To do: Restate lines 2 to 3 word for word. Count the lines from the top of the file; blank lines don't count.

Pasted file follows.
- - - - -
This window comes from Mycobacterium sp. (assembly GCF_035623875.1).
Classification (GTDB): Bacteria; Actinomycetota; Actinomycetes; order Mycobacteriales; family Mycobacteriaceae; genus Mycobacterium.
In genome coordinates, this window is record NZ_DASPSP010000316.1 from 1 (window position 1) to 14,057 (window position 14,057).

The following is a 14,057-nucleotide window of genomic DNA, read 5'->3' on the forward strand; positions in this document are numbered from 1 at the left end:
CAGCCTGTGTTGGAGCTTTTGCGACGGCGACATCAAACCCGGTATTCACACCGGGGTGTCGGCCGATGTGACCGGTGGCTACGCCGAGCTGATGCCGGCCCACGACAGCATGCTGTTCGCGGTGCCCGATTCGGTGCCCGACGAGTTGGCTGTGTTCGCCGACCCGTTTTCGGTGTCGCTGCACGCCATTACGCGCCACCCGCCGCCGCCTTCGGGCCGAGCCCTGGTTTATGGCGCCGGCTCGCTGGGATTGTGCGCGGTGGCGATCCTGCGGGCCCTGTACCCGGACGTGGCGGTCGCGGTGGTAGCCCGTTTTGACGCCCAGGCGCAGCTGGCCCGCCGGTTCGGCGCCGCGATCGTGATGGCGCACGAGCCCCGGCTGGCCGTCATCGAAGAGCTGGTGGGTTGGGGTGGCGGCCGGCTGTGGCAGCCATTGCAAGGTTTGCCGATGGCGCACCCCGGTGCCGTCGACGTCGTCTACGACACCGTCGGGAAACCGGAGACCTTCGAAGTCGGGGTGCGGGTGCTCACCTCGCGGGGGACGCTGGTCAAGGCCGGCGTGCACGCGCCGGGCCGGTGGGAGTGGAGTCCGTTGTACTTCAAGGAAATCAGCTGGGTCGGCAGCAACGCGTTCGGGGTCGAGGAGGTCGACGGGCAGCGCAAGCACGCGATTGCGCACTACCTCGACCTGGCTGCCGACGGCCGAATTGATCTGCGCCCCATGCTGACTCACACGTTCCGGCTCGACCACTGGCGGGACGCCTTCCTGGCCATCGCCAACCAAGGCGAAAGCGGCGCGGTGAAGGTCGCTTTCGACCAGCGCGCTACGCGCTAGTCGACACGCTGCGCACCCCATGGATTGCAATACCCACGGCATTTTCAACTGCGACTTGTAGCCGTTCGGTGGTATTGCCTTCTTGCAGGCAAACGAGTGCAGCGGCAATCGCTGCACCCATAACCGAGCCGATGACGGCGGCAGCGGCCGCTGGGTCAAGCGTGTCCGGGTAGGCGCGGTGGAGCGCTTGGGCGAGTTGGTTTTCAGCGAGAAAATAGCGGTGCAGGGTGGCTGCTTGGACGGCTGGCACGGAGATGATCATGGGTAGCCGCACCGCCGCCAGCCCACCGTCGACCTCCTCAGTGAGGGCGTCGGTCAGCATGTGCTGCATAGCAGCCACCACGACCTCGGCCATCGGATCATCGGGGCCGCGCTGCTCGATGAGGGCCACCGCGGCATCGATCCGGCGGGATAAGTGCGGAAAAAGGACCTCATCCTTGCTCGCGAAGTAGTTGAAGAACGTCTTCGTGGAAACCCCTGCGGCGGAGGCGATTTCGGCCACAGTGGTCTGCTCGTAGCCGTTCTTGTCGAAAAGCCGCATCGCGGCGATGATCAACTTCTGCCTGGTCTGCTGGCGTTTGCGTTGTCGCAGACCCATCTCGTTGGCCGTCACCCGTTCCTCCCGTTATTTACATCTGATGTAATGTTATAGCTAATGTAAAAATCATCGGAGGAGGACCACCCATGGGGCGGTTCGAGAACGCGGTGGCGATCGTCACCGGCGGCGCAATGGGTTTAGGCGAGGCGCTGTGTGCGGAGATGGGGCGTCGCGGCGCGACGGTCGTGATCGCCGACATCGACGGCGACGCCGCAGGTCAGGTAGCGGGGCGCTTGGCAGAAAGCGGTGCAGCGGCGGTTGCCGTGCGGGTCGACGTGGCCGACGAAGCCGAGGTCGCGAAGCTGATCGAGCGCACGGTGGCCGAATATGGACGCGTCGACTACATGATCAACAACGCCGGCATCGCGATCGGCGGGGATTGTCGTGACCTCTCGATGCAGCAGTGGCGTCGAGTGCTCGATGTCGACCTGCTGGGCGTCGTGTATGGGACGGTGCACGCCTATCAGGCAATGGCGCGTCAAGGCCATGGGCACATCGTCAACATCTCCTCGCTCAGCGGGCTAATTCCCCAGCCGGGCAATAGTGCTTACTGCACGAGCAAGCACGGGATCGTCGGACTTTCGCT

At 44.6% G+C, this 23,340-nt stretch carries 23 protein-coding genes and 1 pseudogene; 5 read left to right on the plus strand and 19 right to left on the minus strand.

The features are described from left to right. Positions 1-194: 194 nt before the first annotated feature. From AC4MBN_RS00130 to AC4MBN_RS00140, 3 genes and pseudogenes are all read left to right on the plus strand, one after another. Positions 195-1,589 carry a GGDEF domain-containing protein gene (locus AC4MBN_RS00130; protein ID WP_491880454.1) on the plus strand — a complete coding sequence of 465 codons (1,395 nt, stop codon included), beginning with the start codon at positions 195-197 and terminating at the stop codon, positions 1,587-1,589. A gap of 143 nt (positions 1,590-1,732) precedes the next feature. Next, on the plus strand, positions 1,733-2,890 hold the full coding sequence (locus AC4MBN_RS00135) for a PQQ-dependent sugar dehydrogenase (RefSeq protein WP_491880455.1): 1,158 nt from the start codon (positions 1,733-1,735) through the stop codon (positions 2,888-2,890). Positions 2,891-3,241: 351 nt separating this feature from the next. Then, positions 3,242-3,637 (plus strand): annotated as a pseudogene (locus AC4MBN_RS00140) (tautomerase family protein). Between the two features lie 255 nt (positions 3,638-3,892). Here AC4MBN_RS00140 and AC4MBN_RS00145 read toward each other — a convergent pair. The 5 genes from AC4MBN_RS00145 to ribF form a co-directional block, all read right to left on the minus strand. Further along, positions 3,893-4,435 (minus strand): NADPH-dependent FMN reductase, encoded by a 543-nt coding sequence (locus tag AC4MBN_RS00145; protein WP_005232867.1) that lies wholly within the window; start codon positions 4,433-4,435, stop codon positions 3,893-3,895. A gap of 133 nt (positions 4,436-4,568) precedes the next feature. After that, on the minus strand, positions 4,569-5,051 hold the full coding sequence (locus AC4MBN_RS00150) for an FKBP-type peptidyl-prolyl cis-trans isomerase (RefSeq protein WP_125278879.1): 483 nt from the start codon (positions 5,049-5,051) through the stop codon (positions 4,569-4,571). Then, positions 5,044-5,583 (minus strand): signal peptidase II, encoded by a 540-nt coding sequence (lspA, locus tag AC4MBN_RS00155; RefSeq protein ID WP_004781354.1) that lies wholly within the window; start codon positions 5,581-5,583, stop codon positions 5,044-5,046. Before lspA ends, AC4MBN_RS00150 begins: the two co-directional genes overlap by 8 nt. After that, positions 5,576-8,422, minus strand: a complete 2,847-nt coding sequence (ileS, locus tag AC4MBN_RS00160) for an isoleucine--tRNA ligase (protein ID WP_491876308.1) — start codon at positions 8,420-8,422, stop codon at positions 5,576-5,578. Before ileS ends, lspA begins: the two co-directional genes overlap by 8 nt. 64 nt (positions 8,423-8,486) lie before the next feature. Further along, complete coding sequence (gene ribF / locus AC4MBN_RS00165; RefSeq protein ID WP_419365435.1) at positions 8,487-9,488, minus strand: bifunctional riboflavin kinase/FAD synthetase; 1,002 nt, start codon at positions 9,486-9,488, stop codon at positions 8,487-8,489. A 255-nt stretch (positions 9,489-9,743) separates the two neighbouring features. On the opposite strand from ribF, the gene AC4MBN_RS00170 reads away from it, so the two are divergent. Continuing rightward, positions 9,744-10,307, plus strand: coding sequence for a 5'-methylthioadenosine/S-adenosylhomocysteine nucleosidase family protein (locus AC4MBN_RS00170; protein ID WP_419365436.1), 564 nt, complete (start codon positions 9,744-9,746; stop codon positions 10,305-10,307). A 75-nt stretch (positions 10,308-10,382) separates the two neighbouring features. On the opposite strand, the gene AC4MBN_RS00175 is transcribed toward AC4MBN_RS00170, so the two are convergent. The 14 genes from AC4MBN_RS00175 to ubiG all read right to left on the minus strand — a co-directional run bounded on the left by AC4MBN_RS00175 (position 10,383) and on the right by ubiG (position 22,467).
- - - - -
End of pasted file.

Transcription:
Classification (GTDB): Bacteria; Actinomycetota; Actinomycetes; order Mycobacteriales; family Mycobacteriaceae; genus Mycobacterium.
In genome coordinates, this window is record NZ_DASPSP010000316.1 from 1 (window position 1) to 14,057 (window position 14,057).